Summer Scandal: How COVID-19 Disrupted Women’s Sports

The year 2020 will forever go down in history as the year that changed everything. From how people work, to the way businesses evolved just to survive. Women’s sports were no exception! 

Even before the pandemic shook everything to the core, women’s sports have always had more than their fair share of challenges. The pandemic only shone a brighter and bigger spotlight on what happens when a section of the sporting community is more vulnerable than the rest. 

COVID-19 impacted almost everyone in sports but it’s important to zero in on its impact on women’s sports as they, by many standards, were probably hit the hardest:  

1. Financial Challenges

When the pandemic started, all sporting events had to be cancelled or postponed, with some events eventually just moving to sports streaming services. Subsequently, it found many unprepared female sports players off guard, with their incomes abruptly cut. 

All of a sudden, all matches that had been lined up were indefinitely postponed, which meant most female sportspersons found themselves with exacerbated financial challenges. 

Even popular sports like football felt the hit. If big organisations like FIFPro felt the impact of the virus and lost a lot of revenue, threatening many football players’ lives, you can just imagine how things are looking for smaller and less represented sports! 

While many people will remember the season that just passed as a summer without sport, for many football players, it’ll just go down as a season where they almost lost their livelihoods. It’s a dire situation, one that will leave scars even long after the virus is gone.

Add that to the fact that most women in sports work without proper contracts, which exposes them even more as they aren’t protected or guaranteed to get any sort of payment beyond the discretion of their clubs. 

For most women in sports, the absence of a contract that stipulates what should be done in times of unexpected occurrences like the pandemic has made it more impossible for them to get paid, perhaps not until everything returns to normal.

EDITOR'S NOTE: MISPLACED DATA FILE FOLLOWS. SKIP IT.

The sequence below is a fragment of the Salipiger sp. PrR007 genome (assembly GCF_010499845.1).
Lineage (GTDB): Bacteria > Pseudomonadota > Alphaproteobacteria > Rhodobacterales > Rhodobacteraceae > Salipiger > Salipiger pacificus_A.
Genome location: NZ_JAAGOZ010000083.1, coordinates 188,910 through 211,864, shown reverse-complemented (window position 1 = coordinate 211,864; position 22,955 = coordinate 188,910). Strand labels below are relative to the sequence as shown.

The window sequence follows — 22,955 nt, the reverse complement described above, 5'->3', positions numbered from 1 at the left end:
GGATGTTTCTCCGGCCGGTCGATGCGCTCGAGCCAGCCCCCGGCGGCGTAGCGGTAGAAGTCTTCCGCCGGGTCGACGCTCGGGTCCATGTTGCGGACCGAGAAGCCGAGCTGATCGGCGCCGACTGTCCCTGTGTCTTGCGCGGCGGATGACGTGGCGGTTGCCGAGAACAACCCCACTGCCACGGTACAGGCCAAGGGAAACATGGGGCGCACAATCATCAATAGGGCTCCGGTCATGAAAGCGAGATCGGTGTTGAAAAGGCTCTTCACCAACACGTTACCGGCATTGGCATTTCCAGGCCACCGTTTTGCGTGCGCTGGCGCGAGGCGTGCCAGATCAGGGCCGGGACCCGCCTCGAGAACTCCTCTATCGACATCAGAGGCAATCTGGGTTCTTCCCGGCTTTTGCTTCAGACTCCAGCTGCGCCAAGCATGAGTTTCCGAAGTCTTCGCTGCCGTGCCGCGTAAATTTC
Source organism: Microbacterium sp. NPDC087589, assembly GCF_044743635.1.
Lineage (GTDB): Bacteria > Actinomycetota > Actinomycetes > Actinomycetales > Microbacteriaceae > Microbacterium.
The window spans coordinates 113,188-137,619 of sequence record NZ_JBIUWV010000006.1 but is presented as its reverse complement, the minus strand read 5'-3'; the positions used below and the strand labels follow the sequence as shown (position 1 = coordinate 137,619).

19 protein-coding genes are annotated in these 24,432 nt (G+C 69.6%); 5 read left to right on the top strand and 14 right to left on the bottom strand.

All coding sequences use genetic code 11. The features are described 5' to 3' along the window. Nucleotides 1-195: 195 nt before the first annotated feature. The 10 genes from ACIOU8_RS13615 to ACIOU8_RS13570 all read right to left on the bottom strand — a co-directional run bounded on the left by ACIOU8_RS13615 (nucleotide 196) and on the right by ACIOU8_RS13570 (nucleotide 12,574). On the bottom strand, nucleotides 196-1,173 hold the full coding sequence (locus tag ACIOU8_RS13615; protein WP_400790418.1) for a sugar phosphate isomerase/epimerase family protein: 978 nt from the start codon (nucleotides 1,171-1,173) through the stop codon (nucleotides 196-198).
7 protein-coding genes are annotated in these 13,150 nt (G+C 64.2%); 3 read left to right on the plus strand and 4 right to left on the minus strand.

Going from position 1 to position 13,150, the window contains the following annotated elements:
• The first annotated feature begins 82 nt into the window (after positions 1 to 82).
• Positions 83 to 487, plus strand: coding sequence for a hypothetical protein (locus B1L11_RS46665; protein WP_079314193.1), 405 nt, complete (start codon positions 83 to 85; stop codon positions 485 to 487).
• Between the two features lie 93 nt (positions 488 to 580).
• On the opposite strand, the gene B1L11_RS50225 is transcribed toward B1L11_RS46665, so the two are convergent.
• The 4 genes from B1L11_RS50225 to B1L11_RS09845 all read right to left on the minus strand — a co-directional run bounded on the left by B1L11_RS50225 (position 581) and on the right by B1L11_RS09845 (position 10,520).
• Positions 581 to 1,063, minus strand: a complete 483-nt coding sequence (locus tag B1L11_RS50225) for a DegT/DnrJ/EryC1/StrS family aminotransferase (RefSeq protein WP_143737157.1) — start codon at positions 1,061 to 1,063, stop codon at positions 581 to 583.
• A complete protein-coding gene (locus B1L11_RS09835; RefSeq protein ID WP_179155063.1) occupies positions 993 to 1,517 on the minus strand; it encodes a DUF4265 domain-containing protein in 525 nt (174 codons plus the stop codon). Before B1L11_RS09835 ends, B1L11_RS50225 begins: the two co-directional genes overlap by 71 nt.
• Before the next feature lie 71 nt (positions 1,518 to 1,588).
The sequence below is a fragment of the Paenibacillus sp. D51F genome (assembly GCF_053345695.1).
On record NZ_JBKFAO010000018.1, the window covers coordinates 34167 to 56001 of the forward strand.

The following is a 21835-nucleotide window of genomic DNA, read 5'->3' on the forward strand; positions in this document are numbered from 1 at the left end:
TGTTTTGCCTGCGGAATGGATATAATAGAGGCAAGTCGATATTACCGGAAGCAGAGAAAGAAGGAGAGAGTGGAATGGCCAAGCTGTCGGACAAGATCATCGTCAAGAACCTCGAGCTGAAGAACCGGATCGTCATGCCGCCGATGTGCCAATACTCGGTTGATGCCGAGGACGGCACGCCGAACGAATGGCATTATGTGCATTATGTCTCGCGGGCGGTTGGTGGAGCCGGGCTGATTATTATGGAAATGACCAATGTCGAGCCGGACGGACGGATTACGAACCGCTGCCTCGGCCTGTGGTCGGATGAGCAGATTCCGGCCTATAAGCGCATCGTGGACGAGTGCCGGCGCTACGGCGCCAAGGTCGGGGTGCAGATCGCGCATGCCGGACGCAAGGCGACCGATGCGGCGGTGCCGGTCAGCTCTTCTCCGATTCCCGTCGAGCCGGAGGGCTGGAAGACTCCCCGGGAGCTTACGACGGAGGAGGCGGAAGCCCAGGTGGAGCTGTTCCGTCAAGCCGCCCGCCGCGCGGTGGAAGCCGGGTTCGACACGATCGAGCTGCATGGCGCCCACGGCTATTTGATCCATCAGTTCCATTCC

2. More Difficulties In Trying To Get Sponsorships

Raising funds has always been difficult for women in sports, either for the club or as an individual player. So, it’s not surprising that sponsorships have since ranged from non-existent to scarce.

Because of the pandemic, the biases that favours men’s sports and their prioritisation have become more obvious. Most sporting organizations that fund sports usually start with men’s sports before getting to women’s sports. In situations like these, where even the main sources of funds have been affected financially by the pandemic, funds often hardly reach female clubs, and when they do, the amount is paltry. 

Because the pandemic has been going on for quite a while now, one can only wonder how even the best women in sports can come back from this prolonged setback.  

3. Underrepresentation

The pandemic has emphasized the existing problems in women’s sports and these challenges might even set back some of the most significant progress that had been happening over the years as women were becoming more represented and motivated to join professional sports. For one, the lack of institutional support might affect their motivation. 

It’s also important to note that as sportspeople, in general, are rescheduling their previously cancelled or postponed events, the women’s sports calendar is again taking the back burner. The same issue can be seen in other sports as well. 

The same frustrations came to the fore when the UEFA Women’s European Championships suffered a delay in rescheduling. This delay is a problem as it affects how women sportspersons plan their events, especially so they can move forward even just a little. 

That the UEFA body treated this almost as an afterthought, points to a problem that’s yes, deep-seated, but critically damaging to sporting progress among women in these already trying times. 

So, what was eventually decided about the Women’s Euros? Well, they did get rescheduled, but not without hitting another major hump. They are now scheduled for 6-31 July 2022, which overlaps with the Birmingham Common Wealth 2022. It’s not yet clear how that will work out but hopefully, as a result of this inconvenient rescheduling, they don’t wind up being overshadowed by the Birmingham Commonwealth 2022.  

These and more oversights have significantly disturbed women’s sports and revealed a deep-seated underrepresentation of women. 

Conclusion

Not all sports are equal. Well, they are supposed to be, but the reality is they aren’t. With the unequal opportunities aggravated by the pandemic, the result was also full of unequal impacts. 

Women’s sports have already been vulnerable before the pandemic, the pandemic has just exacerbated things and made it more apparent than it would have been without the pandemic.